- Grinders A rotating shaft with cutting blades grinds the paper until it is small enough to fall through a screen.
There are numerous standards for the security levels of paper shredders, including:
- DIN 32757 
- Level 1 = 12 mm strips
- Level 2 = 6 mm strips
- Level 3 = 2 mm strips (Confidential)
- Level 4 = 2 x 15 mm particles (Commercially Sensitive)
- Level 5 = 0.8 x 12 mm particles (Top Secret or Classified)
- Level 6 = 0.8 x 4 mm particles (Top Secret or Classified) (unofficial extension of the DIN 32757-1 standard)
- United States Department of Defense (DoD)
- Top Secret = 0.8 x 11.1 mm (1/32″ × 7/16″) no longer approved after 1 October 2008 for U.S. government classified documents[dubious – discuss]
- United States National Security Agency/CSS 02-01 = 1 × 5 mm required for all U.S. government classified document destruction starting 1 October 2008[dubious – discuss].
Historically, the General Services Administration (GSA) set paper shredder guidance in the Interim Federal Specification FF-S-001169 dated July 1971 which was superseded by standard A-A-2599 for classified material which was canceled in February 2000. GSA has not published a new standard since.
There are alternative shredders that use combustion, chemical decomposition, or composting for disposing of the shreds.
 Shredder trucks
A mobile shredding truck is a box truck with an industrial sized paper shredder mounted inside the box, typically in the front section of the box, closest to the cab. The box is divided into two sections: the shredding equipment area, and the payload area for storage of the shredded materials. These trucks have been designed to shred up to 8,000 lb (3,600 kg) of paper an hour. Mobile shredding trucks can have a shredded material storage capacity of 6,000 to 15,000 lb (2,700 to 6,800 kg) of shredded paper. Office paper is the typical material being shredded, but with increasing security concerns customers also request shredding of CDs, DVDs, hard drives, credit cards, and uniforms, among other things. There are many manufactures for mobile shredding trucks but only a few of them design equipment in house.
 Shredding services
Some companies outsource their shredding to shredding services. These companies either shred on-site, with mobile shredder trucks or have off-site shredding facilities. Documents that need to be destroyed are often placed in bins that are emptied periodically.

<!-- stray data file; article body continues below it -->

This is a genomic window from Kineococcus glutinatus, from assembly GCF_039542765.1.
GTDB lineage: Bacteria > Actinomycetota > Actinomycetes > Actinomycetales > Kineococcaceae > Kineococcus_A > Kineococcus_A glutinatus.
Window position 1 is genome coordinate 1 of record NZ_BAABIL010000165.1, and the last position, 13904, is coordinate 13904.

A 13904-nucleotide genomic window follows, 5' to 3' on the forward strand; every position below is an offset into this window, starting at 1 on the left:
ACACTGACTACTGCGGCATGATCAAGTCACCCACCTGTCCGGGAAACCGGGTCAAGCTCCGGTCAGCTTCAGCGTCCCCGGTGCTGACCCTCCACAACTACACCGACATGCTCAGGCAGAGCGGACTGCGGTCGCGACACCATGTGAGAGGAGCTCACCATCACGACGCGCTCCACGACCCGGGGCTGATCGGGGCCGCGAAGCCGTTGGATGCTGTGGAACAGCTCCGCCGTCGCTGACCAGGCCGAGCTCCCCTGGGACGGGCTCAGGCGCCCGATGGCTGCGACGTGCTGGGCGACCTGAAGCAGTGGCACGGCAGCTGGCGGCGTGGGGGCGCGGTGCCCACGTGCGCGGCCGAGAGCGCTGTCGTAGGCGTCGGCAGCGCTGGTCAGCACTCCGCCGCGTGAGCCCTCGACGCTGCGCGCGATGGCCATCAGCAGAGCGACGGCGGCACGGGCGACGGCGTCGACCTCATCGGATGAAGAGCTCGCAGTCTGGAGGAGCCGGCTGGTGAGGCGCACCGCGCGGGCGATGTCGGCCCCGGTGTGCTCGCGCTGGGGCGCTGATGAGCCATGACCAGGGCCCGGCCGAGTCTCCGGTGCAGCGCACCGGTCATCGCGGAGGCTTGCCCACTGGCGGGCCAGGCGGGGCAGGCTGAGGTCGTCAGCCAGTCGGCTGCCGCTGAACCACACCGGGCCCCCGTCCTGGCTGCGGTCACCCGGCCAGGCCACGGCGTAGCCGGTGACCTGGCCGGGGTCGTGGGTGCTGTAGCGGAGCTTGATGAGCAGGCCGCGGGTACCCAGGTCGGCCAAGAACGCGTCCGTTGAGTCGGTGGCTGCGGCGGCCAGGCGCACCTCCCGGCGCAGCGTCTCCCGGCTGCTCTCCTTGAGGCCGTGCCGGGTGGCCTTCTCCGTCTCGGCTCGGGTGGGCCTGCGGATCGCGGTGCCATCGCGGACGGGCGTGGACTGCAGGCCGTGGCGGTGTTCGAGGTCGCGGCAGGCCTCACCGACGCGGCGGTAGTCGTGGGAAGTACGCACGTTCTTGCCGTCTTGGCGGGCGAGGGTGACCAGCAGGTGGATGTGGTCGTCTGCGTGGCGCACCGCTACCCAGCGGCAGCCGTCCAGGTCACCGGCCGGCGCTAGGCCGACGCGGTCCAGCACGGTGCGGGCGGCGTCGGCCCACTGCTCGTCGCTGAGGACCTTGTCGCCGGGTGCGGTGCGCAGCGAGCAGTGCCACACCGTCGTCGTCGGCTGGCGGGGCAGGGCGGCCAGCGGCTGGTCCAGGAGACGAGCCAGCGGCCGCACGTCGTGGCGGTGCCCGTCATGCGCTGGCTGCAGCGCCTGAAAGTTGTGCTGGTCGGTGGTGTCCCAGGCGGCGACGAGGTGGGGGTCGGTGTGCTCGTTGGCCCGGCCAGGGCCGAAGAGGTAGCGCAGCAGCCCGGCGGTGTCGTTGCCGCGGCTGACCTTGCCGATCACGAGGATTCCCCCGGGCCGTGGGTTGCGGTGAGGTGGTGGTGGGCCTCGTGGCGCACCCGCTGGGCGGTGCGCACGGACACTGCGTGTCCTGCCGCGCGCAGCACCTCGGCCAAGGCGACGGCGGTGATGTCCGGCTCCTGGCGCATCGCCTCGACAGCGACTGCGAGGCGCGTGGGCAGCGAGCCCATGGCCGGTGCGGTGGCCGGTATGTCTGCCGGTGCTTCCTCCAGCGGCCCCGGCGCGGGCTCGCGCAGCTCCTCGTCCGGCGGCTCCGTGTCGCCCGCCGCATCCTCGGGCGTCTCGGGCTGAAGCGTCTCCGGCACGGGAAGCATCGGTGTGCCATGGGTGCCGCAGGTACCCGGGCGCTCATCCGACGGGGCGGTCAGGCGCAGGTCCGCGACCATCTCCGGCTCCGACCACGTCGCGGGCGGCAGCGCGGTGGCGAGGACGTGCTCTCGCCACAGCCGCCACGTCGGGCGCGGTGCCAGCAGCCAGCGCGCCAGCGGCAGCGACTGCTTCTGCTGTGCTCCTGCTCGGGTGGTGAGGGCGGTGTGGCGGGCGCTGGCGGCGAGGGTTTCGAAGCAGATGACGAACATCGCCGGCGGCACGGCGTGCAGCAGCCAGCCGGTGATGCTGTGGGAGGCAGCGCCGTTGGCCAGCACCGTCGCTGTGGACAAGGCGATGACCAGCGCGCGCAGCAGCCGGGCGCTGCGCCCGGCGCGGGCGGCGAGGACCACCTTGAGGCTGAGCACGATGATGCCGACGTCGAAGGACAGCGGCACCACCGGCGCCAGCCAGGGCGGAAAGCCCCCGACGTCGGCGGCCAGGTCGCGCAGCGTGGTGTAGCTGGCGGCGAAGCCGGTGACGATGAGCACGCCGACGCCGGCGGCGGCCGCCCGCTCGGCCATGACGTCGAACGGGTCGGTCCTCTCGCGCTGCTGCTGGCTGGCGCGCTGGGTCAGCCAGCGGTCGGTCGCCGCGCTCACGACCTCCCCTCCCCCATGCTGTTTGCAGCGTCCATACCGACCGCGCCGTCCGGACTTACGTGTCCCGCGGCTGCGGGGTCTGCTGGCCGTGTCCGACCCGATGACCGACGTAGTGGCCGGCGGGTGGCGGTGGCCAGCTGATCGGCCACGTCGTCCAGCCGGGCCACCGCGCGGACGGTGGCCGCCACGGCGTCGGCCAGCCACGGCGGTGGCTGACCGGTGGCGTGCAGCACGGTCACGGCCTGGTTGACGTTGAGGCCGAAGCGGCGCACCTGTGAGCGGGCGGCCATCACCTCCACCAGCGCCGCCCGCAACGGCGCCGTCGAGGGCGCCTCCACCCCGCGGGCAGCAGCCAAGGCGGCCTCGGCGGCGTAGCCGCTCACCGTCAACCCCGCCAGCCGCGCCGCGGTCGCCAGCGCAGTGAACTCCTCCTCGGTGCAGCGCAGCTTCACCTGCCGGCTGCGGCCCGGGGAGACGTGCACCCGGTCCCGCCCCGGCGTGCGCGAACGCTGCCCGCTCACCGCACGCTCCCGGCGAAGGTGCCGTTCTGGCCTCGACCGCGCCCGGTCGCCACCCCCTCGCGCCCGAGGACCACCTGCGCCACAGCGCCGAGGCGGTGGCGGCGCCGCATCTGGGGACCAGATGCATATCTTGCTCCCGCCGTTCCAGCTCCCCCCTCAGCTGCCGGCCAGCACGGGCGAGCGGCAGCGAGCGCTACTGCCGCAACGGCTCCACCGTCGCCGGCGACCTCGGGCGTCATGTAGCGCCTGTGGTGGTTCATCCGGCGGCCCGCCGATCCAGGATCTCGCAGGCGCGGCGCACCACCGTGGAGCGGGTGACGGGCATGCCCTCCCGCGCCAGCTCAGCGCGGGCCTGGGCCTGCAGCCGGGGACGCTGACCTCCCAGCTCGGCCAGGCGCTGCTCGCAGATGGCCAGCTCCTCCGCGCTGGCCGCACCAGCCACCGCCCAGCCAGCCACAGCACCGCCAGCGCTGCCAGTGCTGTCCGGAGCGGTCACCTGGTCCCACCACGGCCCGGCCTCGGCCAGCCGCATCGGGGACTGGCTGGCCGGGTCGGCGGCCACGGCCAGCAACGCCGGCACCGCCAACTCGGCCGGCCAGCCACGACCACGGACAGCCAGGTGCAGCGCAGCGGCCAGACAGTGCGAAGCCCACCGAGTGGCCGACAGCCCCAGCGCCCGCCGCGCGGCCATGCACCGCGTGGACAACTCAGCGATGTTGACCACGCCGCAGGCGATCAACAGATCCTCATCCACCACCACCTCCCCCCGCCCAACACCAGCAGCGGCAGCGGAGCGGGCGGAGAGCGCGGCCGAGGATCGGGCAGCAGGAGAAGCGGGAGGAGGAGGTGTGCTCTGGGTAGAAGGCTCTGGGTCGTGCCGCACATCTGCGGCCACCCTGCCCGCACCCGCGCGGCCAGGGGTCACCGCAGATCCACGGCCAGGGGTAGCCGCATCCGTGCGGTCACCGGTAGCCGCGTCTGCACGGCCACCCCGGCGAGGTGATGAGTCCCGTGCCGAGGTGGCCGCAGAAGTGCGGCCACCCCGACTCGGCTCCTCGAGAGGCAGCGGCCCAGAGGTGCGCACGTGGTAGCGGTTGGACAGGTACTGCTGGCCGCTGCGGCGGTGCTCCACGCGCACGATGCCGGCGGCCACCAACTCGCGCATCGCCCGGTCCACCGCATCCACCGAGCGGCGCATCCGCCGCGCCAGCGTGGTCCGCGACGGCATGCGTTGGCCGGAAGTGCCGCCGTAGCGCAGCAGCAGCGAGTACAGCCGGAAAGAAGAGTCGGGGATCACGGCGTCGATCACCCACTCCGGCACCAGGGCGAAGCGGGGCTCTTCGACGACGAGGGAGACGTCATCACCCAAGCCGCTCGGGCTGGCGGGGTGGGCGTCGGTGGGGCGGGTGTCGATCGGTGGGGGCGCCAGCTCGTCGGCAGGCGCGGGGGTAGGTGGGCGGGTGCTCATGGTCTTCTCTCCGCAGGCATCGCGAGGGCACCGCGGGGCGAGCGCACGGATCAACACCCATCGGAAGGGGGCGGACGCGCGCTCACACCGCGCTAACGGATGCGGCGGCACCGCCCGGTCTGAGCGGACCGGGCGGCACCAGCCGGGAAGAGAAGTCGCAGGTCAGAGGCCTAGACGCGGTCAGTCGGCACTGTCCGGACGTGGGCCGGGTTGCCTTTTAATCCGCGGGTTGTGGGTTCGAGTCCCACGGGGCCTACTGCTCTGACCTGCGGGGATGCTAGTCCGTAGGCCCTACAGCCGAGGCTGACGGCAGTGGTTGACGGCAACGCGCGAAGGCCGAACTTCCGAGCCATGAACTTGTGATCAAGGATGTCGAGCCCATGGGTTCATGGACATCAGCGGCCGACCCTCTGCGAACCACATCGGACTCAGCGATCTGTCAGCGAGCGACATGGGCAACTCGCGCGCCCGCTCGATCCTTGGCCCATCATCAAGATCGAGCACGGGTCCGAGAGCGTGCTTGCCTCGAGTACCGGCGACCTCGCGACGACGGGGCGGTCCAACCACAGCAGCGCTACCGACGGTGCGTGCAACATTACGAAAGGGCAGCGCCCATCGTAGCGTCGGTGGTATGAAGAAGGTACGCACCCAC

In Canada, there are no provincial or federal regulations for the operations of the industry. Companies can voluntarily join an international association called NAID where they get bi-yearly announced and unannounced audits.
 Shredder innovation
As the demand for commercial and personal shredders grows, shredder manufacturers continue to develop new features that improve the shredder user’s experience with efficiency, convenience and safety.
- Jam proof shredders – many new shredders have means to detect paper thickness to avoid paper jams by rejecting paper that is fed over capacity, and have more powerful motors to handle jumbled or misfed paper.
- Safety sensor – The shredder automatically shuts off when hands are too close to the paper entry.
- Silent operation – Shredders designed for noise reduction in shared workspaces or department copy rooms.
- Energy savings – Shredders that enter a power-saving sleep mode when not in use.
- Mess reduction – the shredder features an automatic cleaning cycle that prevents paper build-up on cutters. To eliminate overflow, a sensor lets the user know when to empty the bin while a sliding flap contains dangling shreds.
 Shredder Applications
- Animal Bedding Animal bedding is one of the most economical and ecological methods of recycling. Waste paper, be it news print or off cuts, can be shredded and bagged to produce a warm and comfy bed for animals. This then decomposes very quickly on a muck heap.
- Security Shredding Document distruction, to prevent identity theft was one of the earliest uses of shredders. By shredding into strips or dicing documents it makes it near impossible for the documents to be read after shredding,
- Void Fill and Packaging Shredded material can be used both as an asthetic and functional product. Shredded Cellophane can be used to package high street good and shredded cardboard can be used as a void fill for the transportation of goods.
- Cardboard Briquettes Briquettes are quickly becoming a viable alternative to coal and other non renewable fuels.
- Children’s Playgrounds Once tiers have been shredded and granulated they are often combined with a strong resin to create soft rubber playground.
- Waste Reduction Shredding waste material generally reduces waste volume by up to 75%, which, for the remaining material that reached landfill, is much less robust and takes up less room in fill.